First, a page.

Axios Pro Rata

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November 29, 2023

Top of the Morning

Mark Cuban

Photo: Tim Heitman/Getty Images

Mark Cuban is upending the world of pro sports team deals, reportedly agreeing to sell the Dallas Mavericks without relinquishing operational control.

Driving the news: Cuban, who bought the NBA club for $285 million in 2000, would sell a majority stake to Las Vegas casino magnate Miriam Adelson and her family at a $3.5 billion valuation.

  • The team won't relocate west, despite the NBA's desire to put a team in Vegas. Instead, the Adelsons — who control Las Vegas Sands Corp. — would be charged with building a new sports entertainment complex in Dallas.
  • Cuban, an active startup company investor, would retain a minority stake while continuing to run the show. It's a unique arrangement, and one that's certain to pique the interest of other owners who might want to cash in without losing their proximity to NBA power.
  • Per usual, all of this would be subject to league approval.

Zoom out: This sale is certain to spark renewed talk of Cuban's political ambitions, particularly given that he also recently announced that the next season of "Shark Tank" will be his last.

  • Maybe that means a presidential run. Or a Senate bid, where Texas' Ted Cruz is up for re-election next fall and John Cornyn comes due in 2026.
  • He could be a very strong candidate. He's got the billionaire businessman and TV personality background that helped Trump, without the baggage. His ideology is more pragmatic than partisan, which could appeal to independents, and he's spent the past several years working to lower prescription drug prices (via a strategy that big insurers like Cigna are now copying).

But, but, but: It would be a mistake to presume the Mavs sale and TV retirement are de facto leaps into politics.

  • In 2017, I asked Cuban on stage if he'd run for president in 2020 against Trump, of whom he wasn't a fan.
  • A big hesitation was that his oldest daughter was beginning high school, and he didn't love the idea of her bearing the brunt of her dad's politics while walking the hallways. Particularly in a red state like Texas. He still has two teenage kids, the youngest of which has many years to go before graduating.

The bottom line: The Mavs sale structure is a reminder that, when it comes to Mark Cuban, it's best to expect the unexpected.


Illustration of a collage featuring two airplaines on an airport tarmac and squares and circles.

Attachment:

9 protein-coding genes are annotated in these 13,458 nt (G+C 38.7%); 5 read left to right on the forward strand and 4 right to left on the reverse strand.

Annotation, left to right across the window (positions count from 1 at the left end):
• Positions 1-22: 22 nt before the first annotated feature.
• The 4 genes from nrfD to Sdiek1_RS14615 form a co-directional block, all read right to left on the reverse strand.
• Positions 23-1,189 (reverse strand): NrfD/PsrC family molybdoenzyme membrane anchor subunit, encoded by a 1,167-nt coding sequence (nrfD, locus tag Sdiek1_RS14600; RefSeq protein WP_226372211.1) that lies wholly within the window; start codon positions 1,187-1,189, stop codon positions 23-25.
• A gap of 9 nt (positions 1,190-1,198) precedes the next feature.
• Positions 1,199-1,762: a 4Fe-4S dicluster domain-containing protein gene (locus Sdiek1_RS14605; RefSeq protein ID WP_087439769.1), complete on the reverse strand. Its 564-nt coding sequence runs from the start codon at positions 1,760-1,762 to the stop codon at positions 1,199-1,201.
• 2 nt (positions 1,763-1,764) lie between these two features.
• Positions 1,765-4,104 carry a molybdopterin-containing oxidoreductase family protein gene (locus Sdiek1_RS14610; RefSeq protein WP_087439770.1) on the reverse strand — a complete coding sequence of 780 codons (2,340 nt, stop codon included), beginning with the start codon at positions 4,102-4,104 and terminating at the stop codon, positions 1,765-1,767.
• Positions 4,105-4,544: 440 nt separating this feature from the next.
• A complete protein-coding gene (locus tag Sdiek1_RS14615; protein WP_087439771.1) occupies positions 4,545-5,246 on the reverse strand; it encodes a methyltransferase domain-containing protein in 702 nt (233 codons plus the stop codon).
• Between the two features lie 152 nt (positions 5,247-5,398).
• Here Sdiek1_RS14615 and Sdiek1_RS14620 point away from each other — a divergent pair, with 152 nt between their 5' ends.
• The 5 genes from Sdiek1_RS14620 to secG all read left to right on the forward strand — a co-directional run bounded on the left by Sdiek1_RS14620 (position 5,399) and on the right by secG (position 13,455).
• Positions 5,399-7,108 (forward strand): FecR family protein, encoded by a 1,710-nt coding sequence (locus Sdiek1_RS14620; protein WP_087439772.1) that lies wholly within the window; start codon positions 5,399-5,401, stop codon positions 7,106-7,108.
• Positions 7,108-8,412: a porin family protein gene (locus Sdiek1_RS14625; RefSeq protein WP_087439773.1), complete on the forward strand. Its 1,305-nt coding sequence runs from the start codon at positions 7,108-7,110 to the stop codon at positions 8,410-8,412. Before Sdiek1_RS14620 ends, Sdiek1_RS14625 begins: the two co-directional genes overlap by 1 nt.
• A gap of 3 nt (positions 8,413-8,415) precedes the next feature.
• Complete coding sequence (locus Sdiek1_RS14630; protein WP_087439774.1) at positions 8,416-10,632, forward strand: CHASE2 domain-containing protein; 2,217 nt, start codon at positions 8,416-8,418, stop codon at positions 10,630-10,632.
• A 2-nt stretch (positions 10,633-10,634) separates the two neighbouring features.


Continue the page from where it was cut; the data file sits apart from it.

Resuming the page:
Illustration: Brendan Lynch/Axios

Ferrovial (Madrid: FER) agreed to sell its 25% stake in London's Heathrow Airport for £2.37 billion to Ardian (15%) and Saudi Arabia's Public Investment Fund (10%).

Why it's the BFD: Heathrow is one of the world's busiest airports, with passenger volume recently surpassing pre-pandemic levels.

Details: Ferrovial has been slowly selling off its Heathrow position since acquiring a 56% stake in 2006, including via sales to a Qatari sovereign fund in 2012 and to a U.K. pension system in 2013. It continues to own several other U.K. airports.

The bottom line: The airport is currently unprofitable, partially because of a large debt load in a higher-rate environment. And things might get worse before they get better, as Heathrow has been forced by British regulators to cut its airline fees beginning in 2024.

Venture Capital Deals

Oxford Quantum Circuits, a British quantum compute-as-a-service startup, raised $100m in Series B funding. SBI Investment led, and was joined by Oxford Science Enterprises, UTEC, Lansdowne Partners and OTIF.

Braincube, a French provider of manufacturing data software, raised €83m co-led by Scottish Equity Partners and Bpifrance.

🚑 Aro Biotherapeutics, a Philadelphia-based developer of tissue-targeted genetic medicines, raised $41.5m in Series B funding. Cowen Healthcare Investments led, and was joined by Johnson & Johnson Innovation, Northpond Ventures, Healthcap and BVF Partners.

DuploCloud, a San Jose, Calif.-based cloud app provisioning startup, raised $32m in Series B funding. WestBridge Capital and StepStone Group co-led, and were joined by insider Mayfield.

Immensa, a Dubai-based additive manufacturing and inventory management startup, raised $20m in Series B funding. Global Ventures led, and was joined by Endeavor Catalyst Fund, EDGO and insiders Energy Capital Group, Shorooq Partners and Green Coast Investments.

🚑 PayGround, a Gilbert, Ariz.-based health care payments startup, raised $19.7m in Series A funding. SixThirty led, and was joined by Rally Ventures, IA Capital Group, FCA Venture Partners and Plug and Play Ventures.

Modo Energy, a London-based SaaS for renewable energy data analytics, raised $15m in Series A funding. MMC Ventures led, and was joined by Triple Point Ventures, Fred Olsen Limited and Catalyst Capital.

GoMetro, a South African fleet management startup, raised £9m in Series A funding led by Zenobē Energy.

Revela, a Detroit-based property management software, raised $9m in Series A funding, per Axios Pro. FirstMark Capital led, and was joined by Detroit Venture Partners, MetaProp and Assurant Ventures.

Letterhead, a Miami-based newsletter creation platform, raised $5.3m in seed funding. Las Olas VC and Reign Ventures co-led, and were joined by BDMI, Florida Opportunity Fund, and McClatchy.